And Hashem said: It is not good for man to be alone. I will create for him a helper companion. (Sefer Beresheit 2:18)
1. The structure of betrothal in halachah
The marriage process begins with kiddushin – betrothal. Through this process the bride and groom enter into a binding agreement to complete the marriage. With the completion of the kiddushin, the process of marriage begins and a bill of divorce is required to separate the parties. There are a number of ways in which the agreement of kiddushen can be executed. Commonly kiddushin is accomplished by the man placing a ring upon his intended’s figure and stating the traditional formula, “You are betrothed to me with this ring according to the faith of Moshe and Yisrael.”
One of the interesting, noted, and often misunderstood aspects of the betrothal process is that the man betroths the woman. He presents the ring to his intended. He makes the declaration. And although, the complete acquiescence of the woman is required, she plays a relatively passive role in the betrothal process. Why must the man be the active party in this process?
And Adam assigned names to all of the animals, birds of the heavens, and the beasts of the field. But for Adam, he found no helper companion. (Sefer Bereseheit 2:20)
2. The creation of Chavah
Before answering this question, it will be helpful to consider another issue. The marriage process includes also the recitation of seven blessings – the Sheva Berachot. The third and fourth blessings in this series recall Hashem’s creation of Adam and Chavah – the first human couple. Why is reference made to this first union between man and woman at every wedding ceremony?
In order to understand the relevance of this reference, the circumstances surrounding this first union must be reviewed.
The Torah tells us that man was initially created without a mate. He observed that all other creatures had a mate but that he lacked a partner. Only in response to this recognition was Adam’s mate – Chavah created.
Hashem’s wisdom dictated that Adam should first recognize that he was alone and incomplete before he received his partner, Chavah. Apparently, Hashem concluded that the union between man and woman must be predicated upon a sense of need, loneliness, and incompleteness. Adam was required to appreciate that his union with Chavah completed him; it completed his own creation.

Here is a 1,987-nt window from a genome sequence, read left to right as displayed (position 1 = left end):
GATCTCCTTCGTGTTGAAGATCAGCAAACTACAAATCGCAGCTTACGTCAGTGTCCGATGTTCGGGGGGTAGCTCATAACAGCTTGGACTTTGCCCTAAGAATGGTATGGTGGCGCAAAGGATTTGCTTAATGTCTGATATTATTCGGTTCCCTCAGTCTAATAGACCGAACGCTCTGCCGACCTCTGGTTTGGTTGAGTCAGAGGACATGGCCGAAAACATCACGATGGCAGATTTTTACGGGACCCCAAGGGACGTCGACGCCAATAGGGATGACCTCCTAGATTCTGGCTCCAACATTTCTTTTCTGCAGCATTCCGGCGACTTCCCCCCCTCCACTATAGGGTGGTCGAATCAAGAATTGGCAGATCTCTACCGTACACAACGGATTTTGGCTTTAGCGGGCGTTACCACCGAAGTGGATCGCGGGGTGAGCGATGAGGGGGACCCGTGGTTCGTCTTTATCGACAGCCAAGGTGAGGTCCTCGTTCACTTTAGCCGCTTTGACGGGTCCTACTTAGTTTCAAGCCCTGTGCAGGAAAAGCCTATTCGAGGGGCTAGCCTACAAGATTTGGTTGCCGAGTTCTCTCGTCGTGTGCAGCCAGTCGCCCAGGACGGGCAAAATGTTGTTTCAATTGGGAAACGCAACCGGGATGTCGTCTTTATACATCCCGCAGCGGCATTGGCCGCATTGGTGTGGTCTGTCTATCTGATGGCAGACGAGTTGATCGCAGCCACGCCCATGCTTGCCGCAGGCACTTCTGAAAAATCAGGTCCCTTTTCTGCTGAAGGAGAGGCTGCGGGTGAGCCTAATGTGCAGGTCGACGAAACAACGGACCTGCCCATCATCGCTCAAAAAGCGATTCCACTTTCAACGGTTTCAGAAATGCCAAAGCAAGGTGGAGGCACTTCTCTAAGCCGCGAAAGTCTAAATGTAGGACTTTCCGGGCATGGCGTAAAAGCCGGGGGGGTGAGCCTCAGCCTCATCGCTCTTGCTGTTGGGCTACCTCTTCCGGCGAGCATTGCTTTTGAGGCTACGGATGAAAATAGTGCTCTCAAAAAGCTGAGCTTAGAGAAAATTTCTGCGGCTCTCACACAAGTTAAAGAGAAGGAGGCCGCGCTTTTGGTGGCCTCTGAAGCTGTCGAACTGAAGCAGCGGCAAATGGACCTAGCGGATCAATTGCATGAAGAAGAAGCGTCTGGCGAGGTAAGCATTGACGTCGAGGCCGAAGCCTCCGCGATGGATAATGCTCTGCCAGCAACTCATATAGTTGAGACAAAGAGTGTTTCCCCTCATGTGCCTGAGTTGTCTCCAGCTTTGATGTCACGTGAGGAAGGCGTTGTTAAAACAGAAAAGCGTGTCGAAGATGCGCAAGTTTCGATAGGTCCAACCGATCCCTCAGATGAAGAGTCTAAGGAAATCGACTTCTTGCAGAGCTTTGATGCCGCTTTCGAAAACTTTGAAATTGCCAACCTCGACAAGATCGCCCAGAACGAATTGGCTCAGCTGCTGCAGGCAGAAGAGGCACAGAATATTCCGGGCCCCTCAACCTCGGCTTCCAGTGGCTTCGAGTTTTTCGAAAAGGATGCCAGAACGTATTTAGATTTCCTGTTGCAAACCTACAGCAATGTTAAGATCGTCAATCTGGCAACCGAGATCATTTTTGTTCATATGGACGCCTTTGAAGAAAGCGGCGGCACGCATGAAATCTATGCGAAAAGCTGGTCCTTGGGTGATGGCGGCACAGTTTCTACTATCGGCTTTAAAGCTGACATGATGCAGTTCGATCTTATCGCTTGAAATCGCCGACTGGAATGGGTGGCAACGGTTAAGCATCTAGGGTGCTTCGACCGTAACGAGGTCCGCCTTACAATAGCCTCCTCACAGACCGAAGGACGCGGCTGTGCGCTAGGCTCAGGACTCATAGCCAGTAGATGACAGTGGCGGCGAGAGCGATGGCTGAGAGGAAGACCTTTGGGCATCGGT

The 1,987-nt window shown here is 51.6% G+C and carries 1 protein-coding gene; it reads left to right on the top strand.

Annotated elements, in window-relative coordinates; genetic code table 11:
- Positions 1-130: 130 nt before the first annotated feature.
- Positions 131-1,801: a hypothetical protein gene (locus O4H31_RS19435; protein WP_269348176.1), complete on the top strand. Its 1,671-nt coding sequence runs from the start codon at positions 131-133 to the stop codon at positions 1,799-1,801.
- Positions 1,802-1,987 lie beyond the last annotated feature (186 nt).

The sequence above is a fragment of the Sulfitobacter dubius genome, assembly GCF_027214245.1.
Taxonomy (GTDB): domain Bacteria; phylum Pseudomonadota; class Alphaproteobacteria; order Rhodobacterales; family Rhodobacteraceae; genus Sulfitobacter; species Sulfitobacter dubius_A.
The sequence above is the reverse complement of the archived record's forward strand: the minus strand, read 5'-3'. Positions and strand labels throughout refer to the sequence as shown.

And Adam said: This time it is a bone of my bones and flesh of my flesh. To this one I will call Eiyshah – for this one was taken (and formed) from man. Therefore, a man will leave his father and mother but cleave to his wife and they will be a single flesh. (Sefer Bereseheit 2:23-24)
3. The basis of a meaningful marriage
Adam recognized that he was completed by Chavah. Although she was later named Chavah, Adam initially named his partner Eiyshah. This name is a feminine version of the Hebrew word eish – man. Adam explained his intention in referring to his partner as Eiyshah. The name was intended to communicate the closeness between them and their interdependence.
Halachah requires that we recall man’s creation and the initial union between man and woman at every wedding. Through recalling this union, we communicate to the bride and groom that this initial union is the model we seek to emulate at every marriage. We suggest to every bride and groom that their marriage must be modeled upon this first union. Marriage – the union between man and woman – can only be meaningful when the partners recognize that each can only be complete through this partnership. Marriage should not be a mere arrangement of convenience. It should resonate with the deepest, heartfelt needs of the parties and must be the response to this intense need. Each party must recognize that we become completed only through this union.
4. The roles of the man and woman in the kiddushin process
Now, we can understand the respective roles of the man and woman in the traditional betrothal. The man and woman are reenacting the drama of the first union – the union between Adam and Chavah. The chasan – the groom – steps under the chuppah – the wedding canopy. He may be accompanied by his loving parents and he may be surrounded by friends and family. Yet, he is alone. He is incomplete. There he awaits his beloved kallah – his bride. His beloved joins him under the chuppah and he demonstrates his recognition that like his ancestor Adam, he completes himself through his union with his kallah. His presentation of the ring to the kallah and his declaration of the betrothal formula complete the reenactment of the drama of the first union.